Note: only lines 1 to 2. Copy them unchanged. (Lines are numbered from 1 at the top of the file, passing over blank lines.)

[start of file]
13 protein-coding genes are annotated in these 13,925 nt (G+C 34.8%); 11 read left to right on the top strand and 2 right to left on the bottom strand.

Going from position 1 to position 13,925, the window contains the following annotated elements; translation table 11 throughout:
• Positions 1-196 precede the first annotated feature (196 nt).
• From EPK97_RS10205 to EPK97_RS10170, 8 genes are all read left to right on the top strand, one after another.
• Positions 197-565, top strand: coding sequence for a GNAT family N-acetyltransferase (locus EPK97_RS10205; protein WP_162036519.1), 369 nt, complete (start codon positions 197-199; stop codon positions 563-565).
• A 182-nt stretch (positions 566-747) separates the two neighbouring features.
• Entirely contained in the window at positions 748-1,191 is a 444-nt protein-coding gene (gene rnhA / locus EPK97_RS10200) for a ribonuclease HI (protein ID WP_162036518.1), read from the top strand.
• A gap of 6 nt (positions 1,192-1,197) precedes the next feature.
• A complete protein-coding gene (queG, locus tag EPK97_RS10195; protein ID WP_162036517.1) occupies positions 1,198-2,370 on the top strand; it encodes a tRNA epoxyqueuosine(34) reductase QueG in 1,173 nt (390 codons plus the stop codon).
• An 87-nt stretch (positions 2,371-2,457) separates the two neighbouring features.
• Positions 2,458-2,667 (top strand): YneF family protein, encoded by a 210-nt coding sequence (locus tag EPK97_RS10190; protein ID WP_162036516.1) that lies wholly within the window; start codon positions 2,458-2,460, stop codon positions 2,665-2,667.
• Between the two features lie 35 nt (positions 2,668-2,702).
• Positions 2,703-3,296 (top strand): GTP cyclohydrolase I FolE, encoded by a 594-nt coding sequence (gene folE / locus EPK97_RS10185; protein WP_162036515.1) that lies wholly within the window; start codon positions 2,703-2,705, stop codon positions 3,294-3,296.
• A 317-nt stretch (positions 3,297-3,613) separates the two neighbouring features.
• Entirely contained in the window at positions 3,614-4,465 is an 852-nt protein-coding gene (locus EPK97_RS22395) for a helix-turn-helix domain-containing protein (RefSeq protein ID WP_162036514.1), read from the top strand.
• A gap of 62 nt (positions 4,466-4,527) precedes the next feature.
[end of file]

13 protein-coding genes are annotated in these 13,925 nt (G+C 34.8%); 11 read left to right on the top strand and 2 right to left on the bottom strand.

Going from position 1 to position 13,925, the window contains the following annotated elements; translation table 11 throughout: